The Virtue of Happiness as Affective State and its Centrality to Well-Being
Master of Arts
Date of Defense
Daniel Haybron has argued that welfare perfectionism articulated in Aristotelian terms is not plausible since it does not pay sufficient attention to one’s emotional state as a central constituent of well-being. To this end he provides counter examples which suggest that the Aristotelian account of well-being cannot possibly be right. In this paper I respond to the difficulties leveled against the perfectionist by arguing that the they should endorse a specific conception of happiness as a virtue, and that as a result the perfectionist is able to provide a more attractive and plausible account of well-being wherein happiness and moral virtue are its central constituents.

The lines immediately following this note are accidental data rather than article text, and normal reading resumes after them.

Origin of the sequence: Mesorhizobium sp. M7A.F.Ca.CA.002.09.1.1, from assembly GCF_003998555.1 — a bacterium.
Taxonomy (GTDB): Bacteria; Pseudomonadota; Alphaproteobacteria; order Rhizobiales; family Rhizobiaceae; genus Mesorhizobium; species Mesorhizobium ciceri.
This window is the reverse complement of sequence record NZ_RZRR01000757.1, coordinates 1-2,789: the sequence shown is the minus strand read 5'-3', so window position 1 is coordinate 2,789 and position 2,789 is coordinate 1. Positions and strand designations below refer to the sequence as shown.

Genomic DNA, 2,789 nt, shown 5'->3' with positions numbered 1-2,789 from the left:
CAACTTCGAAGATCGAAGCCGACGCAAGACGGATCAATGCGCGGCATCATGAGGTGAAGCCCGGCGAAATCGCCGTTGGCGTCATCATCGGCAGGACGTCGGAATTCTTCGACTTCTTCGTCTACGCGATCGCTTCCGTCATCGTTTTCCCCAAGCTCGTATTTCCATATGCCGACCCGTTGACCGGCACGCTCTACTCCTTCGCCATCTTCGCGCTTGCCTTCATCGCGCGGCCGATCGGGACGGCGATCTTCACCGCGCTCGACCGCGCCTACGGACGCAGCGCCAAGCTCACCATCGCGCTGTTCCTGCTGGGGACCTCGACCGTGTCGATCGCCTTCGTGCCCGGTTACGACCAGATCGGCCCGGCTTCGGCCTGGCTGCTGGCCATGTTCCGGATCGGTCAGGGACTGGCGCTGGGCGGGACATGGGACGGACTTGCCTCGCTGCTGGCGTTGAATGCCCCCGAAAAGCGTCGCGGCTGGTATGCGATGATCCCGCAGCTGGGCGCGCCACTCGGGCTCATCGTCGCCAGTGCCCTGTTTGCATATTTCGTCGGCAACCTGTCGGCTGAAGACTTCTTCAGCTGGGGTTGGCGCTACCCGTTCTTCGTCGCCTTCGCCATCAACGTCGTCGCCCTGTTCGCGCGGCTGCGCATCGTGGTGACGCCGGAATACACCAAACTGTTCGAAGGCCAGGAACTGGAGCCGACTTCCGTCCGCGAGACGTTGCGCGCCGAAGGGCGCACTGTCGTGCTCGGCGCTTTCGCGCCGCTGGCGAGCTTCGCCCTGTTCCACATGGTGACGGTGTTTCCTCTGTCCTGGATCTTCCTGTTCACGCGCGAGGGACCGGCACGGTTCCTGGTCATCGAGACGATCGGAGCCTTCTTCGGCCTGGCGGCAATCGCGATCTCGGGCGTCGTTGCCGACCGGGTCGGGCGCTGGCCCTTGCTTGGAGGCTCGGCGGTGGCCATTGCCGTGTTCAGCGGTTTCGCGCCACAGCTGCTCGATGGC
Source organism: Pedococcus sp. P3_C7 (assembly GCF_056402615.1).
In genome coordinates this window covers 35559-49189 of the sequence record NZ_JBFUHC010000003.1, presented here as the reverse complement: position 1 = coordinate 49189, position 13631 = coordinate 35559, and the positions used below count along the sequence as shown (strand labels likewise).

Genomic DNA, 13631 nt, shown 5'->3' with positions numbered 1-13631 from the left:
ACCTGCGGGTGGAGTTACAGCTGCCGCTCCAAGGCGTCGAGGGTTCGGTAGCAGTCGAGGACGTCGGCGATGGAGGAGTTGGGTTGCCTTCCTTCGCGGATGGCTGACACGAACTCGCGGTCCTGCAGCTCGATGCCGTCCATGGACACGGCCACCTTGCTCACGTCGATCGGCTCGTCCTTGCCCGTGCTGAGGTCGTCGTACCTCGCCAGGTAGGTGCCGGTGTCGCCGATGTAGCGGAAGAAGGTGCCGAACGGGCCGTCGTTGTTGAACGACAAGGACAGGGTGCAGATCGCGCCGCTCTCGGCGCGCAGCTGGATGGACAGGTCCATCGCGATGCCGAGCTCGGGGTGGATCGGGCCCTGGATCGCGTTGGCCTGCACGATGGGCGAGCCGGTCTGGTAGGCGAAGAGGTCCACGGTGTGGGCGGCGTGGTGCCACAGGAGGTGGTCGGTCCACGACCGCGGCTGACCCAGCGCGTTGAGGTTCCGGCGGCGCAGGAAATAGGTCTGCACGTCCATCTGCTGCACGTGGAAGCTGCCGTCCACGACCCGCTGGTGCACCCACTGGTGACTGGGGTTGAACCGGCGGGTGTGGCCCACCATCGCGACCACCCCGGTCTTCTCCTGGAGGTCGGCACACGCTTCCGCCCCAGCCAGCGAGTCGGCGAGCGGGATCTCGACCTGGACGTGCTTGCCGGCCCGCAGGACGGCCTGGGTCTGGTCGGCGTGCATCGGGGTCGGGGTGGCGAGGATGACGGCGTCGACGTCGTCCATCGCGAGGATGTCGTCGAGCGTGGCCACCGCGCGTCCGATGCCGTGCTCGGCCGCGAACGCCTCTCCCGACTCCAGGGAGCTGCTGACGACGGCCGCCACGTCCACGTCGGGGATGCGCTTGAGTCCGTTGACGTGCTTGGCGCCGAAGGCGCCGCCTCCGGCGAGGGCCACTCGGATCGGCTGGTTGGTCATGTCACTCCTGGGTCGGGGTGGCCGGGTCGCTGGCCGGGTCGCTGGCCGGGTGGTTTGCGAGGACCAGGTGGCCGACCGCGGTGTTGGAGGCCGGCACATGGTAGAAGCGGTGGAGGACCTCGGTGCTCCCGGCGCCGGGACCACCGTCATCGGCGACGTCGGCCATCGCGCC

Summers, Christopher Ross, "The Virtue of Happiness as Affective State and its Centrality to Well-Being" (2011). Theses. 260.